There were other concerns, too, besides the cold. Although Jeff said he was fairly confident they could scare off any bears, they still had their fish with them and there had been a large tuft of black bear fur and tracks earlier in the day not far from where they hunkered down.

"It was bigger than my hand," Trenten said of the tracks.

By 8 p.m. Sunday evening, Bucky, Trenten's father and Jeff's son, decided to go check out the spot he anticipated his son and father to have parked their vehicle. When he got out there and didn't see the vehicle, he continued up above Sunburst, where he eventually located the vehicle near the Three Arches Bridge.

Bucky set out to searching the immediate vicinity. In fact, he was so close that his presence didn't go unnoticed by Trenten and Jeff, who could see the bright beam from Bucky's flashlight. But their attempts to signal him back failed as he continued moving up the creek.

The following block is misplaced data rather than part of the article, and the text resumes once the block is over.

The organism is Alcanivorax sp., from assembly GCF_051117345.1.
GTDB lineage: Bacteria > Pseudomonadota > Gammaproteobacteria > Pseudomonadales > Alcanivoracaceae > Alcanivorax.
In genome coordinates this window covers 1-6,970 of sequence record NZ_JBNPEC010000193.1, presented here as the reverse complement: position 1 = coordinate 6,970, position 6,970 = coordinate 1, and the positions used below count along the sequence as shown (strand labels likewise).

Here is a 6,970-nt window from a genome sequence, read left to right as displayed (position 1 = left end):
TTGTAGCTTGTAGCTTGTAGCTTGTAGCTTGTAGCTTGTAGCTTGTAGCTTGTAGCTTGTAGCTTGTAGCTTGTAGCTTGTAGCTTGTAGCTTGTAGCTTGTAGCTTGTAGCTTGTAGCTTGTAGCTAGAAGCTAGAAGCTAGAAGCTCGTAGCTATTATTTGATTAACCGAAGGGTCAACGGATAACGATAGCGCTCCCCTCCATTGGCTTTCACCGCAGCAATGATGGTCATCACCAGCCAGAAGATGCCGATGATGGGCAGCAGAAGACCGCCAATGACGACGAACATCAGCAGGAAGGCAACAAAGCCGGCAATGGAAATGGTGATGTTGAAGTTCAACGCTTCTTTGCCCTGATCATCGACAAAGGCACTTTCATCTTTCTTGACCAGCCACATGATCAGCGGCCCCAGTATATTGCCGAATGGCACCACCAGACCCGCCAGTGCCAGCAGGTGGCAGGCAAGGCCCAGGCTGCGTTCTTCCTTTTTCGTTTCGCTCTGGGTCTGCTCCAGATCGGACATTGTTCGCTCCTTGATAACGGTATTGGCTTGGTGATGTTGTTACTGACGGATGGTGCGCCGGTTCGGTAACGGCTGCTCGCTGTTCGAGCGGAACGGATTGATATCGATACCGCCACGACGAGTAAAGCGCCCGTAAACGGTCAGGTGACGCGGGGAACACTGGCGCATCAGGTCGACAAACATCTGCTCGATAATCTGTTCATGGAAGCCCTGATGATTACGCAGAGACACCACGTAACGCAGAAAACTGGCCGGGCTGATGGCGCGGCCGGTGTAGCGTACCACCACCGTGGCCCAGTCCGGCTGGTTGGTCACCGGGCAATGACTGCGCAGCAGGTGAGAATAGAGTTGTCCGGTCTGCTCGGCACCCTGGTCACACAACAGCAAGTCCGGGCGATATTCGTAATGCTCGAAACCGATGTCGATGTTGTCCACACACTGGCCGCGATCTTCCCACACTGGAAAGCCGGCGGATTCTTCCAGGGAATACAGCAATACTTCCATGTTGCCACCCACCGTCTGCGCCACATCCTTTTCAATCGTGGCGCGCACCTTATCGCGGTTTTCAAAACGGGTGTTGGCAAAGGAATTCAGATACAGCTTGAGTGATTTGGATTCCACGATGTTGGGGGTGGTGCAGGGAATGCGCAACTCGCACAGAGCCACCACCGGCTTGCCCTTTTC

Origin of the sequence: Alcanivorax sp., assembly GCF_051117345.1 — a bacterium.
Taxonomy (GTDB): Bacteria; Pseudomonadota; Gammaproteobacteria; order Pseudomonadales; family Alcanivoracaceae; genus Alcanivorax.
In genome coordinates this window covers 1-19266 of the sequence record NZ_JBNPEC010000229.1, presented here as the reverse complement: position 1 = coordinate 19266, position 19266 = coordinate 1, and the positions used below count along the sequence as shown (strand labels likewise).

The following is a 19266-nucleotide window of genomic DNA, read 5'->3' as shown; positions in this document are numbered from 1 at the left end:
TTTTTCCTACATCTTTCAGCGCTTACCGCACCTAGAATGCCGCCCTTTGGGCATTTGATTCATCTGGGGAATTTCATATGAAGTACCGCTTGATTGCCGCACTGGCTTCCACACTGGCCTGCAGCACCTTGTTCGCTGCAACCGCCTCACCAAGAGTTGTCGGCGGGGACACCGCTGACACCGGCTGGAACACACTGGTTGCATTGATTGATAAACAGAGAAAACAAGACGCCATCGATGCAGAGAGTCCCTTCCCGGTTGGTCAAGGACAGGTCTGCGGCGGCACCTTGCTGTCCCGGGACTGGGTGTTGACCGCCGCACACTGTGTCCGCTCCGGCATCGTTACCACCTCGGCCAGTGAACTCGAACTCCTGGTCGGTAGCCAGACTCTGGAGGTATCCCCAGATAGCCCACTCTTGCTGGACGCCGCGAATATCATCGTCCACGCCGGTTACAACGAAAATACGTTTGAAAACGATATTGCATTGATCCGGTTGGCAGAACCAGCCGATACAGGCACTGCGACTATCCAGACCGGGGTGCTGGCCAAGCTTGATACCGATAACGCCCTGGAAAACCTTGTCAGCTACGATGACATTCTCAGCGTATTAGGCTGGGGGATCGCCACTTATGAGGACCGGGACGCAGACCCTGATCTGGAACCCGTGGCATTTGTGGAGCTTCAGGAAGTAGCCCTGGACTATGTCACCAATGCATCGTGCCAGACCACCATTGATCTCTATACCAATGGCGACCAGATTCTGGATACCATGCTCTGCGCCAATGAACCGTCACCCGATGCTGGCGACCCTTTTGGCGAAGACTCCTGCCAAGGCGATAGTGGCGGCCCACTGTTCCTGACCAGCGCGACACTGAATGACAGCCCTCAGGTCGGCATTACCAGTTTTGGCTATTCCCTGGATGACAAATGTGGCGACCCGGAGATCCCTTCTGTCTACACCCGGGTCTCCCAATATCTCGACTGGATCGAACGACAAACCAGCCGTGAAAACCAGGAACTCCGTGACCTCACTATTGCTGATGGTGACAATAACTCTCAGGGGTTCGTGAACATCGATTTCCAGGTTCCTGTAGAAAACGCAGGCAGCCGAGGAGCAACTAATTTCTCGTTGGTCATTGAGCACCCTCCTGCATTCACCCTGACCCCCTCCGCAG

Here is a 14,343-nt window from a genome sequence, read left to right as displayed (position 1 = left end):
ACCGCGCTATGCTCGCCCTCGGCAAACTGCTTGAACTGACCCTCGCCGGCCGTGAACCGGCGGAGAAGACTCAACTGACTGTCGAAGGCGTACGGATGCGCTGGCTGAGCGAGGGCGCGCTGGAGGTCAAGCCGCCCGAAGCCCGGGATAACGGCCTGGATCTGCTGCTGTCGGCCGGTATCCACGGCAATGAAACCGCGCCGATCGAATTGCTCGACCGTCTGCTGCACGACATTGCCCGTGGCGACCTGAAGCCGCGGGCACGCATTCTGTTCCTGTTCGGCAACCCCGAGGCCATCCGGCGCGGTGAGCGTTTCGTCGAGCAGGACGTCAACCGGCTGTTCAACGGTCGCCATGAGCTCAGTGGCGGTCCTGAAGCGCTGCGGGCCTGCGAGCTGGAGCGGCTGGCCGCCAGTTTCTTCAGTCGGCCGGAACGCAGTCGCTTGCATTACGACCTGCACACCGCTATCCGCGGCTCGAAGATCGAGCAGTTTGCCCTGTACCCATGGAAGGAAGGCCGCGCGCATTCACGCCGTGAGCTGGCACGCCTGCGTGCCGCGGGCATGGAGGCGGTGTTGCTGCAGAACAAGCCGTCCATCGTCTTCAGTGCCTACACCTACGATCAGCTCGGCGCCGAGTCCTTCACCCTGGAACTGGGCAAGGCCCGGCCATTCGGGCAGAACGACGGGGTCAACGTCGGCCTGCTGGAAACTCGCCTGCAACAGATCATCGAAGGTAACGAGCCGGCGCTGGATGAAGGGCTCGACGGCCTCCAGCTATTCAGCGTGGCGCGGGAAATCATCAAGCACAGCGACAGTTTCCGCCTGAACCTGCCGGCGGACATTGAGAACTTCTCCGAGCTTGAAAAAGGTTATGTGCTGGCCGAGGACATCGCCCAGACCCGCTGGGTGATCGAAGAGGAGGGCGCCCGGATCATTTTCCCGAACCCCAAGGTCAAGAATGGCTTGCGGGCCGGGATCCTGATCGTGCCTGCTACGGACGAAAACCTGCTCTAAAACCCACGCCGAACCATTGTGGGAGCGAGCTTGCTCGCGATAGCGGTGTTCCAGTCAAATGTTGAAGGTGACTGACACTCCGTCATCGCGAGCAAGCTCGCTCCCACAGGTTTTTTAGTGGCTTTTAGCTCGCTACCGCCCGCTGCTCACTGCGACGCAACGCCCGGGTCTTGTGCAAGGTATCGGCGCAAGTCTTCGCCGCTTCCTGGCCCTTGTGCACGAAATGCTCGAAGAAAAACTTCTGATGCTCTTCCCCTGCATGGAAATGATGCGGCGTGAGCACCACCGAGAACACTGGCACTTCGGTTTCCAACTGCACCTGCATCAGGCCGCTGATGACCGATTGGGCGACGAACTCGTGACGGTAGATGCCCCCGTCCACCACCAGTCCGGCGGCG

"We yelled back and shined flashlights, but it didn't work," Trenten said.

"I whistled until I couldn't whistle again," Jeff said.

Bucky searched the creek all night looking for Trenten and Jeff under the assumption that perhaps one or both may have fallen in. He admitted he was frightened of what he might find.

"That's the worst feeling, walking the creek with a flashlight looking for your son and dad," he said.